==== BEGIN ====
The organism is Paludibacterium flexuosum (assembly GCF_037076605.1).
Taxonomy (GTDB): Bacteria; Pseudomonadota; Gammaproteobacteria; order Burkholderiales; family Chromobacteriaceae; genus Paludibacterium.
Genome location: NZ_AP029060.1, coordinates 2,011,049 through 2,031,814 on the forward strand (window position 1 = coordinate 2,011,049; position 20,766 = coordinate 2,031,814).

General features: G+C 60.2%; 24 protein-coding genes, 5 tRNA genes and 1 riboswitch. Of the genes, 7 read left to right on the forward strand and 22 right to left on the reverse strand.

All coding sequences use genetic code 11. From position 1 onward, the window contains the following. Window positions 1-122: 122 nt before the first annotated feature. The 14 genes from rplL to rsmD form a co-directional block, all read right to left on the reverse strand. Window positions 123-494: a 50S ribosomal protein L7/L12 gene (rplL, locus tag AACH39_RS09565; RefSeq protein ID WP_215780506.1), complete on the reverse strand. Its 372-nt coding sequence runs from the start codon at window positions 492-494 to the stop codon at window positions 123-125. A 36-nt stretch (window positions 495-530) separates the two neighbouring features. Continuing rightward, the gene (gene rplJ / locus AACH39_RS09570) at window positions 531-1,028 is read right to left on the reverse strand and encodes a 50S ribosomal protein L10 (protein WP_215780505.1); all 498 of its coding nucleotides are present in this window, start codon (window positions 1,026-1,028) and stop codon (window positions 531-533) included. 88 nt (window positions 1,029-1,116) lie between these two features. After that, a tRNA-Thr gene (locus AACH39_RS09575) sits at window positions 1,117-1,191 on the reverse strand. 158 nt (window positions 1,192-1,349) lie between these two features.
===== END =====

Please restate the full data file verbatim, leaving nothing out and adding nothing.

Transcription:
The organism is Paludibacterium flexuosum (assembly GCF_037076605.1).
Taxonomy (GTDB): Bacteria; Pseudomonadota; Gammaproteobacteria; order Burkholderiales; family Chromobacteriaceae; genus Paludibacterium.
Genome location: NZ_AP029060.1, coordinates 2,011,049 through 2,031,814 on the forward strand (window position 1 = coordinate 2,011,049; position 20,766 = coordinate 2,031,814).

General features: G+C 60.2%; 24 protein-coding genes, 5 tRNA genes and 1 riboswitch. Of the genes, 7 read left to right on the forward strand and 22 right to left on the reverse strand.

All coding sequences use genetic code 11. From position 1 onward, the window contains the following. Window positions 1-122: 122 nt before the first annotated feature. The 14 genes from rplL to rsmD form a co-directional block, all read right to left on the reverse strand. Window positions 123-494: a 50S ribosomal protein L7/L12 gene (rplL, locus tag AACH39_RS09565; RefSeq protein ID WP_215780506.1), complete on the reverse strand. Its 372-nt coding sequence runs from the start codon at window positions 492-494 to the stop codon at window positions 123-125. A 36-nt stretch (window positions 495-530) separates the two neighbouring features. Continuing rightward, the gene (gene rplJ / locus AACH39_RS09570) at window positions 531-1,028 is read right to left on the reverse strand and encodes a 50S ribosomal protein L10 (protein WP_215780505.1); all 498 of its coding nucleotides are present in this window, start codon (window positions 1,026-1,028) and stop codon (window positions 531-533) included. 88 nt (window positions 1,029-1,116) lie between these two features. After that, a tRNA-Thr gene (locus AACH39_RS09575) sits at window positions 1,117-1,191 on the reverse strand. 158 nt (window positions 1,192-1,349) lie between these two features.